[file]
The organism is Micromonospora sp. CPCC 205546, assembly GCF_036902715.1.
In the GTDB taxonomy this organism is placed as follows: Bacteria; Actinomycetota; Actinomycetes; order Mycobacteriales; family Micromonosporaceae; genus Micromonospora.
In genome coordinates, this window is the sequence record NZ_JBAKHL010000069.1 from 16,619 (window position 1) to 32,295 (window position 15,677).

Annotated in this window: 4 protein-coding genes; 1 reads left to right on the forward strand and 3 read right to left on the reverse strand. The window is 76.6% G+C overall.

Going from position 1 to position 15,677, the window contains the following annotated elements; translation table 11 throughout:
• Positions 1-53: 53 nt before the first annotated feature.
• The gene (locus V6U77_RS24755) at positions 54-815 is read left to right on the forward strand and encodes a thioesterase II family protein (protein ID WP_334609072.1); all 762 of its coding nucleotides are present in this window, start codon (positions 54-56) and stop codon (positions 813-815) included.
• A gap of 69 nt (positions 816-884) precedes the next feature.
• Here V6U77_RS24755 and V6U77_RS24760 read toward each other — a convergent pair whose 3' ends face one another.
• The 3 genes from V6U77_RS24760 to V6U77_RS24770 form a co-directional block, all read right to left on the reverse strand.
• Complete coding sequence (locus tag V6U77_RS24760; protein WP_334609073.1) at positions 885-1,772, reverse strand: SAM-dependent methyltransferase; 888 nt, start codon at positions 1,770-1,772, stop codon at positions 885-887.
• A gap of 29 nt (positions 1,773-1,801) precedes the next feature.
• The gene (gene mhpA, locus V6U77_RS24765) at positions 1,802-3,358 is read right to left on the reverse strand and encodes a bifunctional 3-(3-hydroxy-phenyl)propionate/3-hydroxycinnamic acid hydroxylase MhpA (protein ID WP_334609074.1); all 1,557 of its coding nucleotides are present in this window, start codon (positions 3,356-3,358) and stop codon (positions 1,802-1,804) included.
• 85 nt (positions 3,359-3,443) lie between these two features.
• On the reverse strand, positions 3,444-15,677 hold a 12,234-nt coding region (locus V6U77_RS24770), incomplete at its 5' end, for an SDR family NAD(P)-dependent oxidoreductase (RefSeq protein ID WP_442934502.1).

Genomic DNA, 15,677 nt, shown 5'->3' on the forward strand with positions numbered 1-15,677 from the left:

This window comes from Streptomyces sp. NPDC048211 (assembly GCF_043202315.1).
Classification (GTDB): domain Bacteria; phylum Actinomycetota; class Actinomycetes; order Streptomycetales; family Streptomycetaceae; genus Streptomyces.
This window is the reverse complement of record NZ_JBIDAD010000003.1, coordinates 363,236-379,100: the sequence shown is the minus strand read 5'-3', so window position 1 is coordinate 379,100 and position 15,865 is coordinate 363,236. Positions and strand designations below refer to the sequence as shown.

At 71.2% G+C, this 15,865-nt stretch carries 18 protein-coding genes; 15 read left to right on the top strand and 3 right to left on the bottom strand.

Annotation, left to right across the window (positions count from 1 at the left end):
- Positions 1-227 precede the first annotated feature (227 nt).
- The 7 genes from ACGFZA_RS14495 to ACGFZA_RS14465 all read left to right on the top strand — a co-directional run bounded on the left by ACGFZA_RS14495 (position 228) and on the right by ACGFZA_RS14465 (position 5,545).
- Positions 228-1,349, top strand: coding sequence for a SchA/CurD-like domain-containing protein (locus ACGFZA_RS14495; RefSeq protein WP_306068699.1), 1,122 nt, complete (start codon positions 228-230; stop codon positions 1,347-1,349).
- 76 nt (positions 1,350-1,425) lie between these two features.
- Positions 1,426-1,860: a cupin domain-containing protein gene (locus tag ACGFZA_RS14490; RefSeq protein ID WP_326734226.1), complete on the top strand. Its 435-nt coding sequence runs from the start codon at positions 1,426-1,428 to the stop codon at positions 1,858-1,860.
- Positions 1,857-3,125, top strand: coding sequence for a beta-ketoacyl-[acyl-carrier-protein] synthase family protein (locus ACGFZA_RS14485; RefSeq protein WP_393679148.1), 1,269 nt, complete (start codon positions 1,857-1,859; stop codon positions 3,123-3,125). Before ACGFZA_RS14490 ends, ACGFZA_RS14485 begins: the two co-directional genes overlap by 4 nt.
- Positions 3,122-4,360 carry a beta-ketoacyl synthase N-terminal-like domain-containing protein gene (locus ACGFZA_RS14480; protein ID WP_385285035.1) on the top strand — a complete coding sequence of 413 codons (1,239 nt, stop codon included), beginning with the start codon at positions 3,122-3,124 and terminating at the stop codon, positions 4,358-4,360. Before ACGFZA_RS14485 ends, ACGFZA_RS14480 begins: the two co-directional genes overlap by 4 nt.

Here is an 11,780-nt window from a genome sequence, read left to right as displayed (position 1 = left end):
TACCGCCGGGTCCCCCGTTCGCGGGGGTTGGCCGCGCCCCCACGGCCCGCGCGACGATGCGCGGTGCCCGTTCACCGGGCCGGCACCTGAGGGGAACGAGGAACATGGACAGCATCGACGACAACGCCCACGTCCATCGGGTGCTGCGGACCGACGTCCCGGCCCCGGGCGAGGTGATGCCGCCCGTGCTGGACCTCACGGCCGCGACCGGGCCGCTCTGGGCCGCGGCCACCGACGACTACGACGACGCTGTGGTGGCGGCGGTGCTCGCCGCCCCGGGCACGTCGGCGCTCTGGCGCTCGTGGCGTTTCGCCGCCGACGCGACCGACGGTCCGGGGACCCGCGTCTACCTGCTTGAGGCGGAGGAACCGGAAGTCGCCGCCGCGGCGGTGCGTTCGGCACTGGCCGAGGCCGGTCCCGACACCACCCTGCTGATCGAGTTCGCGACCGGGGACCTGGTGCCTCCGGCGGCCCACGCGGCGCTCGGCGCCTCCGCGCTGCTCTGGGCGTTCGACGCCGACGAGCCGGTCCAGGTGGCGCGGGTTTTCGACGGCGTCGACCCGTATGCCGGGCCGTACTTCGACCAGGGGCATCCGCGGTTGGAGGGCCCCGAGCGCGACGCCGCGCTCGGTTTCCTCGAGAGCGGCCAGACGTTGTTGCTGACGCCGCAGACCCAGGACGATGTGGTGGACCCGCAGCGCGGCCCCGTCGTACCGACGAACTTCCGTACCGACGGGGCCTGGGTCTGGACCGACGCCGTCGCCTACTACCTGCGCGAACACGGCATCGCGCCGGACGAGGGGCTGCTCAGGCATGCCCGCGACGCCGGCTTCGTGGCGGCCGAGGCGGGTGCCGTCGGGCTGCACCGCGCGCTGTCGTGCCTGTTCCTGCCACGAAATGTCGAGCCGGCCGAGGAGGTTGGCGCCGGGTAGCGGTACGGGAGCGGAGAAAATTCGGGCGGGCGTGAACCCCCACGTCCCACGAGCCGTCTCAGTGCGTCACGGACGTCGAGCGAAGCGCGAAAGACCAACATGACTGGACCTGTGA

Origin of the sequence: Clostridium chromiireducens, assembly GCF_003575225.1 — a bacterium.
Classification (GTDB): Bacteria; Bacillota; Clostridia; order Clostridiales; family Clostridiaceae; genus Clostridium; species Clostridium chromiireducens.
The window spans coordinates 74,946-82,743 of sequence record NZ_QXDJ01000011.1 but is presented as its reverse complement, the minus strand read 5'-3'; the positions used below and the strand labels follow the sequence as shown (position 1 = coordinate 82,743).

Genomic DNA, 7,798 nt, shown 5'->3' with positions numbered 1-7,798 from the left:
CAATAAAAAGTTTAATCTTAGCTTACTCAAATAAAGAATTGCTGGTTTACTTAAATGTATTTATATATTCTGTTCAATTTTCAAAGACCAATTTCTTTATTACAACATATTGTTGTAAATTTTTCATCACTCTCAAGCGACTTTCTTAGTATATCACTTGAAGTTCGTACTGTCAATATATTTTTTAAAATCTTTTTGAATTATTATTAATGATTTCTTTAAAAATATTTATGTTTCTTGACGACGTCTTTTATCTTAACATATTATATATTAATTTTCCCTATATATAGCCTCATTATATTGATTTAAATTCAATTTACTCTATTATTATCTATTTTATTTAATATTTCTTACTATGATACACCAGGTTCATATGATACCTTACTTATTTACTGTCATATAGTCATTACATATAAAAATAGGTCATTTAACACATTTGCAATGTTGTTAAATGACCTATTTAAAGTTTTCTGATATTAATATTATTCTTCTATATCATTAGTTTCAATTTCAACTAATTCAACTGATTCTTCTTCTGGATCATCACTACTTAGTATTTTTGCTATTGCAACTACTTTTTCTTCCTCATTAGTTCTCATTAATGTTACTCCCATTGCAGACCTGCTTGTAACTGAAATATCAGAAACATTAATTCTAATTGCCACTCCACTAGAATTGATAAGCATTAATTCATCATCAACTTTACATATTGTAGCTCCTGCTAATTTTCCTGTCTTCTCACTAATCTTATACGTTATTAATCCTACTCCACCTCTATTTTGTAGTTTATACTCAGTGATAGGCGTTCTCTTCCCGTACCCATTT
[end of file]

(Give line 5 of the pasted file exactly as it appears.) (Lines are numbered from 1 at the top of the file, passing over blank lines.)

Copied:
Going from position 1 to position 15,677, the window contains the following annotated elements; translation table 11 throughout: